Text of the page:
Factors in Internal-Combustion-Engine Selection and Use

Internal Combustion Engines. 
These are used in outdoor applications, in well-vented interiors, and in nonhazardous environments. They are generally powered by gas or liquid propane gas, although compressed natural gas (CNG) is a promising alternative. In anticipation of new government regulations, manufacturers are redesigning engines with reduced emissions and improved fuel efficiency.

Industrial Engine.
Typically, this heavier engine is designed to operate in a lower rpm range than an automobile engine. It can be expected to give about 10,000 h of useful life before overhaul. At an equivalent operating speed of 20 mi/h (32 km/h) in an automobile, this would equate to 200,000 mi (321,800 km).

Automotive Engine. 
This is of lighter construction than the industrial engine and, because of the quantities in which it is produced, is of relatively lower cost. It generally operates most efficiently in a higher rpm range than the industrial engine and can be expected to give about 7000 h of useful life prior to overhaul. This life is equivalent to about 140,000 mi (225,260 km) of automobile travel. An advantage of this type of engine is the availability of replacement parts through automotive supply firms.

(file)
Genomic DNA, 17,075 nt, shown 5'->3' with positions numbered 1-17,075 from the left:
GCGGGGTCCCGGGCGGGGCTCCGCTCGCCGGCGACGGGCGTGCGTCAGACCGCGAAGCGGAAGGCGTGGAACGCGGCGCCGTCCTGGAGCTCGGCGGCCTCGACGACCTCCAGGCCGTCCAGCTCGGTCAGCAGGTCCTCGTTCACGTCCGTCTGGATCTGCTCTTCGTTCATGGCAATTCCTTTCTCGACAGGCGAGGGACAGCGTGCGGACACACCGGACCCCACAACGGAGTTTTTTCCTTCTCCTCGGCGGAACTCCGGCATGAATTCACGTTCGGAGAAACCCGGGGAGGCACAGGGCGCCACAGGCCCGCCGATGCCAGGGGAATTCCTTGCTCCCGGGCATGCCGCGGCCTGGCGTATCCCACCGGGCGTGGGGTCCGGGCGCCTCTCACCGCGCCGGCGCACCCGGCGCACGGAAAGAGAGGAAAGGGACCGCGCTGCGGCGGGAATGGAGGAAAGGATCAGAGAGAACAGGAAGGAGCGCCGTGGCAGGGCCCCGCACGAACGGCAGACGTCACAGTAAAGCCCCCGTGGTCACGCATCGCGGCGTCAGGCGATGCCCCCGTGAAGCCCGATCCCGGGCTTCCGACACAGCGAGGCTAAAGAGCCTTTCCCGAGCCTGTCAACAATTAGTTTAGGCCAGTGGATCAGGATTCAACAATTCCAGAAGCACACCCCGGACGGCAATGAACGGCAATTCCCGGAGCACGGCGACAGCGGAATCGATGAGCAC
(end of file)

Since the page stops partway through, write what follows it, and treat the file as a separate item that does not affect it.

Air-Cooled Engine.
This is restricted to lighter-duty applications where weight, size, and initial cost are the prime concerns. The absence of a separate cooling system is a distinct advantage, although this engine’s life expectancy is a relatively short 1500 to 2000 h of operation.

Diesel Engine.
Typically, this type is installed in large pieces of equipment where the additional size and cost is not significant. However, because of recent improvements in engine design, diesel engines are becoming more prominent in smaller trucks. This is largely due to the reduced need for periodic maintenance, greater fuel economy per hour of operation, and longer expected life—up to 20,000 h.

Compressed Natural Gas Engine.
This engine design is ideal for indoor use due to its low noise and low emissions. CNG is a low-cost fuel and the truck can run a full shift before requiring fuel. Other benefits include fewer oil changes and lower maintenance costs. This truck is suited for most types of use and can accommodate loads up to 6000 lb (2700 kg).

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